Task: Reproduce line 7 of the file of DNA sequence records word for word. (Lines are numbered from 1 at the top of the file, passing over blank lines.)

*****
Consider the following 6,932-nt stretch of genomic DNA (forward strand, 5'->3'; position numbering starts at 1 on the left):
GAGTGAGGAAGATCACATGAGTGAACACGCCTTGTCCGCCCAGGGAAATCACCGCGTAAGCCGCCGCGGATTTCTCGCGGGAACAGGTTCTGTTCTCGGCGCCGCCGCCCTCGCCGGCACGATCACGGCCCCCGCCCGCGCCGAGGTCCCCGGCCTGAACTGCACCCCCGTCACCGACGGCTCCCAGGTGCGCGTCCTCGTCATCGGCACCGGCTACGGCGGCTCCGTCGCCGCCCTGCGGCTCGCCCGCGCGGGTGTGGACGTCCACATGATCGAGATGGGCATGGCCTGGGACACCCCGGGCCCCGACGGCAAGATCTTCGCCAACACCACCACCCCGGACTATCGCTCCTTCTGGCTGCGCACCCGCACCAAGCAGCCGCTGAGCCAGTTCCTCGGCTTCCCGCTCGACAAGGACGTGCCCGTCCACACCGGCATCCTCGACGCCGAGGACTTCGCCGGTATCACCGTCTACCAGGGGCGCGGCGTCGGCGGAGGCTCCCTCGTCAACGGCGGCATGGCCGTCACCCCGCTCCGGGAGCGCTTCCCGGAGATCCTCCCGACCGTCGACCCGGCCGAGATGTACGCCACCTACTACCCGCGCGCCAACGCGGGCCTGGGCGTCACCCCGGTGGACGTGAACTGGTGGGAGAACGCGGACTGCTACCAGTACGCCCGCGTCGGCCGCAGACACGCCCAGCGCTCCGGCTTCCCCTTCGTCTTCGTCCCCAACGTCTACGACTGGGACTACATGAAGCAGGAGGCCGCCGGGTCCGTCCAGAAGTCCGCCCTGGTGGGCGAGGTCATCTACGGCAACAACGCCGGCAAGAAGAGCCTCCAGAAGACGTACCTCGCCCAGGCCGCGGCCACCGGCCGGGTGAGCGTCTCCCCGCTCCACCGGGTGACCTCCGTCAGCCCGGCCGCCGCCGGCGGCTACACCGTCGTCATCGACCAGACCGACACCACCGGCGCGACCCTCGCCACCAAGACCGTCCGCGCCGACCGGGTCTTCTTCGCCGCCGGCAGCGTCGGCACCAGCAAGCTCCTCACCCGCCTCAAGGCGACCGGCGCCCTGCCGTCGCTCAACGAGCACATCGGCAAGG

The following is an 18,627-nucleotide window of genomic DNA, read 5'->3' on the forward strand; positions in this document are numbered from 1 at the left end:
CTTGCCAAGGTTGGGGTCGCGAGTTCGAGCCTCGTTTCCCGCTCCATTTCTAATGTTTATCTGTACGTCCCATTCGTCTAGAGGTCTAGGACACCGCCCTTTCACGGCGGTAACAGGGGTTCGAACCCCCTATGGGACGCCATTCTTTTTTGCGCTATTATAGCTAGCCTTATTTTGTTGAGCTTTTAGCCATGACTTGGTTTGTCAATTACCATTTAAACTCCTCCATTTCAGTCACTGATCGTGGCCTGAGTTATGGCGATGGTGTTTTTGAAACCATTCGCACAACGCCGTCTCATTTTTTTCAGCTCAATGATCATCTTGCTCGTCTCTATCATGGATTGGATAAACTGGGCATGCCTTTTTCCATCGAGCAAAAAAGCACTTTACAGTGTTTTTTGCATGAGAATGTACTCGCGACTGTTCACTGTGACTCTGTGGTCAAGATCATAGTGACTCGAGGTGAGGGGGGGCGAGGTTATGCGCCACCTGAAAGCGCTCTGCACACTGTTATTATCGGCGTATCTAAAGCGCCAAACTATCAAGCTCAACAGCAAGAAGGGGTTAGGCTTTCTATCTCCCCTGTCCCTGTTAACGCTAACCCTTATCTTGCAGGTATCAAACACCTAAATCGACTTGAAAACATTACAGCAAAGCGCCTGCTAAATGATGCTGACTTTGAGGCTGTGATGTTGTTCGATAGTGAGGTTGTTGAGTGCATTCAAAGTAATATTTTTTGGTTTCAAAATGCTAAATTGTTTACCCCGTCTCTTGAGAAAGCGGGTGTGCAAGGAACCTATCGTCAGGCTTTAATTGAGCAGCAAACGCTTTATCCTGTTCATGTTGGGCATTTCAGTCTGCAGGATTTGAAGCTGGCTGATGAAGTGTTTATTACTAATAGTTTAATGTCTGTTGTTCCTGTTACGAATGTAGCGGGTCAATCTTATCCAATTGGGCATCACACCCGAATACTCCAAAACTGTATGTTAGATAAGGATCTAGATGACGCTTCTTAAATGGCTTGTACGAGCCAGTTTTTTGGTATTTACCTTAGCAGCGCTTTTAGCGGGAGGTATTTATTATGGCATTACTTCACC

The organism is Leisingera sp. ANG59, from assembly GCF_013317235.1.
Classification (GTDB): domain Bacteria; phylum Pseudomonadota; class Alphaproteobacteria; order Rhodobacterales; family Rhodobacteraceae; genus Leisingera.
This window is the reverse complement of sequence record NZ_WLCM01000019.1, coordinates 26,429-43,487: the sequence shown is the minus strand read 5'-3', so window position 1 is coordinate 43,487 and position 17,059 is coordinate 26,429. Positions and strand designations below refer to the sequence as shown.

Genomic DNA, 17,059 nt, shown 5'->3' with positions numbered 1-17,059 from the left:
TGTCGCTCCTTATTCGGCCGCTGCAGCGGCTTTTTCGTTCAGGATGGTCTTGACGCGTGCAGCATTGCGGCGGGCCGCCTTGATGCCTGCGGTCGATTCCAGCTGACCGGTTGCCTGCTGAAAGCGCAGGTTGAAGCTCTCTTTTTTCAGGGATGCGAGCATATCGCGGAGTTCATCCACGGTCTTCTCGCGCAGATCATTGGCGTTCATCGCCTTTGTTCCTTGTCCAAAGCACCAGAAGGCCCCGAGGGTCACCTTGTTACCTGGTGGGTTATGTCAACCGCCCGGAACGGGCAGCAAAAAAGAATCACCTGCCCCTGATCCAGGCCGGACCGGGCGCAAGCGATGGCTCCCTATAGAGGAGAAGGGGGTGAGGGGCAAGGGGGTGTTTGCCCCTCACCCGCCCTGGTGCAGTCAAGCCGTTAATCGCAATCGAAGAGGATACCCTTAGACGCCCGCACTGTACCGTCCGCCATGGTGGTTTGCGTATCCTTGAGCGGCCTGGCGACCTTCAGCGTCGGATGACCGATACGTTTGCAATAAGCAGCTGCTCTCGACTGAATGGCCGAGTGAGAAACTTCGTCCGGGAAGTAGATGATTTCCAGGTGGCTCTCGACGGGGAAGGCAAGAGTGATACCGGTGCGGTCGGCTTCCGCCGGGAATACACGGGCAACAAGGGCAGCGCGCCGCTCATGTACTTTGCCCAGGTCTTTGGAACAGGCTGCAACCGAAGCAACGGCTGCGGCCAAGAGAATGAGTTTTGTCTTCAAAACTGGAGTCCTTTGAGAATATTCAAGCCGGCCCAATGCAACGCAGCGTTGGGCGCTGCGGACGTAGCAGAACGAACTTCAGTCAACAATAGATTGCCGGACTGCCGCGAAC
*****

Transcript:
This window is the reverse complement of sequence record NZ_WLCM01000019.1, coordinates 26,429-43,487: the sequence shown is the minus strand read 5'-3', so window position 1 is coordinate 43,487 and position 17,059 is coordinate 26,429. Positions and strand designations below refer to the sequence as shown.